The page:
• Making progress on reforms. The United States and other diplomatic partners have been consistent with the message that Lesotho must continue to pursue a comprehensive, inclusive, and transparent reforms process.  The security sector has taken this message to heart and in many ways has been an example of how this reforms process can happen at the institutional as well as national levels.  However, I must be very clear, we are not suggesting or advocating that it is the role of the security sector to lead or drive the reform process itself.  From the Lesotho Correctional Service to the Lesotho Mounted Police Service, from the National Security Service to the Lesotho Defence Force, it is essential that the security sector respect rule of law and civilian leadership.  Lesotho cannot afford to go back to the days of the security sector being dragged into politics.  We cannot go back.  So I urge you to stay the course – and stay for THIS COURSE, as I am confident the knowledge shared here will be immensely useful.
  • Where issues exist, institutions must acknowledge failures or weaknesses in order to move forward. This is never easy. But if we do not acknowledge these issues, they cannot be addressed.  I have spoken out about these issues before and, as charged by my government, I will continue to do so.  As leaders, it requires courage to chart a new path, even when the need for change is recognized.  It takes courage to be bold and to inspire those we lead to share our vision. Yet I have seen many examples of this commitment and courage during my time in Lesotho, which has allowed the United States to re-engage with the LDF and to seek new avenues to collaborate with other branches of the security sector.  This symposium is a direct, tangible result of this progress and is designed to give you tools to address issues impeding your effectiveness on the ground and your unity of effort as a pillar of national stability.
  • Again, as an American diplomat, like my uniformed and civilian colleagues, I swear an oath of office to uphold the Constitution of the United States and defend it against all enemies, foreign and domestic. I pledge allegiance to the ideals contained in the document that binds together the people of the United States and protects their rights as citizens.   This is what is at the heart of public service.  As members of the security sector and its civilian counterparts, you are all public servants.  Undertaking these initiatives to stay the course on institutional reform and redefining unity of effort is a commitment to serving your country and your fellow Basotho.  If fully committed to and with concrete action, I am certain this work will build a stronger Lesotho for generations to come.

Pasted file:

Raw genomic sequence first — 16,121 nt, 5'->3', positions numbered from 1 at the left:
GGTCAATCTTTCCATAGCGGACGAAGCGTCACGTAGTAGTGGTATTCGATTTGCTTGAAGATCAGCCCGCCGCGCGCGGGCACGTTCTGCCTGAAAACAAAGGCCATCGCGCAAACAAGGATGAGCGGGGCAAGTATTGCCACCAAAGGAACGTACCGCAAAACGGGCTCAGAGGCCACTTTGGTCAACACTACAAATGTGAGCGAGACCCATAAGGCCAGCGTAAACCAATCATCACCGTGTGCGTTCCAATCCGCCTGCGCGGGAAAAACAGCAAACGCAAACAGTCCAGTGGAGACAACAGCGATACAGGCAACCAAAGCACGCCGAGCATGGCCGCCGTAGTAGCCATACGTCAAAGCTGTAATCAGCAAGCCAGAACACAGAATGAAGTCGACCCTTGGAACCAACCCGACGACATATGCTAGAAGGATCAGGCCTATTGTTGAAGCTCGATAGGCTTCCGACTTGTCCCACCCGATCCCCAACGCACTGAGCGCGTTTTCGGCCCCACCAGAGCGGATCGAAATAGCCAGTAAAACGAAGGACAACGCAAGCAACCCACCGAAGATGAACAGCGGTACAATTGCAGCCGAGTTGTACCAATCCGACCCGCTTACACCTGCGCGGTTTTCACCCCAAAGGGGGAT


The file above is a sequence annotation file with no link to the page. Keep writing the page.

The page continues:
My father, who I mentioned earlier, was a Colonel in the U.S. Air Force.  He passed away a few years ago and was buried alongside thousands of other distinguished veterans in Arlington National Cemetery.  This cemetery, which is situated in a place of honor overlooking Washington D.C., is also the final resting place of Presidents Kennedy and Lincoln.  The military honors my father received at his funeral will always be vivid in my heart and mind for I know that they were given in honor of his selfless service to his country.  It was not rank or achievements or connections that earned him this privilege, but service to his country and its citizens.  That is what makes him and other service members worthy of our nation’s respect and gratitude.

Service to country and citizens, guided by the principles of your respective institutions, is the most fundamental element that unites the security sector.  It is within your power to model this principle for other sectors and for Basotho.  In fact, it is essential.

Let me close with one of President Eisenhower’s notable quotes, in which he says, “A people that values its privileges over its principles soon loses both.”  This is why I urge you all to stay the course, to address issues with courage, and to live the ideals of service to country and your fellow citizens that form the backbone of the security sector.

With this, I wish you a successful symposium.  Kea Leboha.  Khotso, Pula, Nala.